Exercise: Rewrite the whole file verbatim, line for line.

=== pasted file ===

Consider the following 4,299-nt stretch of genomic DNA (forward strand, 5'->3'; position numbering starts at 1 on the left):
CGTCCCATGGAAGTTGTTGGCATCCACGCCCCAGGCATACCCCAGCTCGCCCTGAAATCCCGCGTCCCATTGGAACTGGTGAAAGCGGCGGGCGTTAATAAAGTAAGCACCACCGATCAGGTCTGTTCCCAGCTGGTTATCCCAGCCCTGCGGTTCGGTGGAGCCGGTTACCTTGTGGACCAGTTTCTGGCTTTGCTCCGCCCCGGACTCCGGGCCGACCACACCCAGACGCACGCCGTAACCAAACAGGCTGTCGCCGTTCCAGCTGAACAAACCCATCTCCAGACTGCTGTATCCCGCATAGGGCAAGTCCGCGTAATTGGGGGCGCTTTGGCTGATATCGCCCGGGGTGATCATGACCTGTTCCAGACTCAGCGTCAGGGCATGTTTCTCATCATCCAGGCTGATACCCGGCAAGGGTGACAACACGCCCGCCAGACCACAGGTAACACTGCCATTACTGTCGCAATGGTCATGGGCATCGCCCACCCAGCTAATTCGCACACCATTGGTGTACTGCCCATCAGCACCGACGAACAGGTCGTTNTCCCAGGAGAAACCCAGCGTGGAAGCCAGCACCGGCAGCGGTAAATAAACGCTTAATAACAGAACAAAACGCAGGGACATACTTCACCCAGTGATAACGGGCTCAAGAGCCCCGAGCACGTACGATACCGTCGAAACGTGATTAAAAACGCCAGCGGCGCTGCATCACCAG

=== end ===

Consider the following 4,299-nt stretch of genomic DNA (forward strand, 5'->3'; position numbering starts at 1 on the left):
CGTCCCATGGAAGTTGTTGGCATCCACGCCCCAGGCATACCCCAGCTCGCCCTGAAATCCCGCGTCCCATTGGAACTGGTGAAAGCGGCGGGCGTTAATAAAGTAAGCACCACCGATCAGGTCTGTTCCCAGCTGGTTATCCCAGCCCTGCGGTTCGGTGGAGCCGGTTACCTTGTGGACCAGTTTCTGGCTTTGCTCCGCCCCGGACTCCGGGCCGACCACACCCAGACGCACGCCGTAACCAAACAGGCTGTCGCCGTTCCAGCTGAACAAACCCATCTCCAGACTGCTGTATCCCGCATAGGGCAAGTCCGCGTAATTGGGGGCGCTTTGGCTGATATCGCCCGGGGTGATCATGACCTGTTCCAGACTCAGCGTCAGGGCATGTTTCTCATCATCCAGGCTGATACCCGGCAAGGGTGACAACACGCCCGCCAGACCACAGGTAACACTGCCATTACTGTCGCAATGGTCATGGGCATCGCCCACCCAGCTAATTCGCACACCATTGGTGTACTGCCCATCAGCACCGACGAACAGGTCGTTNTCCCAGGAGAAACCCAGCGTGGAAGCCAGCACCGGCAGCGGTAAATAAACGCTTAATAACAGAACAAAACGCAGGGACATACTTCACCCAGTGATAACGGGCTCAAGAGCCCCGAGCACGTACGATACCGTCGAAACGTGATTAAAAACGCCAGCGGCGCTGCATCACCAG